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Critical Care

, 22:68 | Cite as

Exosomes from patients with septic shock convey miRNAs related to inflammation and cell cycle regulation: new signaling pathways in sepsis?

  • Juliana Monte Real
  • Ludmila Rodrigues Pinto Ferreira
  • Gustavo Henrique Esteves
  • Fernanda Christtanini Koyama
  • Marcos Vinícius Salles Dias
  • João Evangelista Bezerra-Neto
  • Edécio Cunha-Neto
  • Flavia Ribeiro Machado
  • Reinaldo Salomão
  • Luciano Cesar Pontes Azevedo
Open Access
Research

Abstract

Background

Exosomes isolated from plasma of patients with sepsis may induce vascular apoptosis and myocardial dysfunction by mechanisms related to inflammation and oxidative stress. Despite previous studies demonstrating that these vesicles contain genetic material related to cellular communication, their molecular cargo during sepsis is relatively unknown. In this study, we evaluated the presence of microRNAs (miRNAs) and messenger RNAs (mRNAs) related to inflammatory response and redox metabolism in exosomes of patients with septic shock.

Methods

Blood samples were collected from 24 patients with septic shock at ICU admission and after 7 days of treatment. Twelve healthy volunteers were used as control subjects. Exosomes were isolated by ultracentrifugation, and their miRNA and mRNA content was evaluated by qRT-PCR array.

Results

As compared with healthy volunteers, exosomes from patients with sepsis had significant changes in 65 exosomal miRNAs. Twenty-eight miRNAs were differentially expressed, both at enrollment and after 7 days, with similar kinetics (18 miRNAs upregulated and 10 downregulated). At enrollment, 35 differentially expressed miRNAs clustered patients with sepsis according to survival. The pathways enriched by the miRNAs of patients with sepsis compared with control subjects were related mostly to inflammatory response. The comparison of miRNAs from patients with sepsis according to hospital survival demonstrated pathways related mostly to cell cycle regulation. At enrollment, sepsis was associated with significant increases in the expression of mRNAs related to redox metabolism (myeloperoxidase, 64-fold; PRDX3, 2.6-fold; SOD2, 2.2-fold) and redox-responsive genes (FOXM1, 21-fold; SELS, 16-fold; GLRX2, 3.4-fold). The expression of myeloperoxidase mRNA remained elevated after 7 days (65-fold).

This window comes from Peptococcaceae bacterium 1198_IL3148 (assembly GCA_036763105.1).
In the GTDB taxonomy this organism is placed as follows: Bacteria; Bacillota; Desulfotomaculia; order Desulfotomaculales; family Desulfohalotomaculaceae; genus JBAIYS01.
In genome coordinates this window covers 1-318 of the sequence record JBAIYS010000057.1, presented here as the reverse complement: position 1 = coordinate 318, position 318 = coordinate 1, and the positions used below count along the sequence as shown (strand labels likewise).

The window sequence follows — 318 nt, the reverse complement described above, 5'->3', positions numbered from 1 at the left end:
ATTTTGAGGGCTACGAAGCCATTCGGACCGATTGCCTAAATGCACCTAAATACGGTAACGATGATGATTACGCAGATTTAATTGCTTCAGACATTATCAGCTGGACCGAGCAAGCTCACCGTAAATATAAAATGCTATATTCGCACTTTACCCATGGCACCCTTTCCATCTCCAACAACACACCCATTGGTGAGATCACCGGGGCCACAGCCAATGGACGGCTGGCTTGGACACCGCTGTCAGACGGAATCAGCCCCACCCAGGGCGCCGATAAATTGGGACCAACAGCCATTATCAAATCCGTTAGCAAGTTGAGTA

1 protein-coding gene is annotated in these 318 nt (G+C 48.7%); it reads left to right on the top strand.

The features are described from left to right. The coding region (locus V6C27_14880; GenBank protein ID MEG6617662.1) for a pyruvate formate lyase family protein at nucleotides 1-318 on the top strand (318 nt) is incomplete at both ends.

Conclusions

Exosomes from patients with septic shock convey miRNAs and mRNAs related to pathogenic pathways, including inflammatory response, oxidative stress, and cell cycle regulation. Exosomes may represent a novel mechanism for intercellular communication during sepsis.

Keywords

Sepsis Extracellular vesicles Exosomes MicroRNAs Messenger RNA Inflammatory response Oxidative stress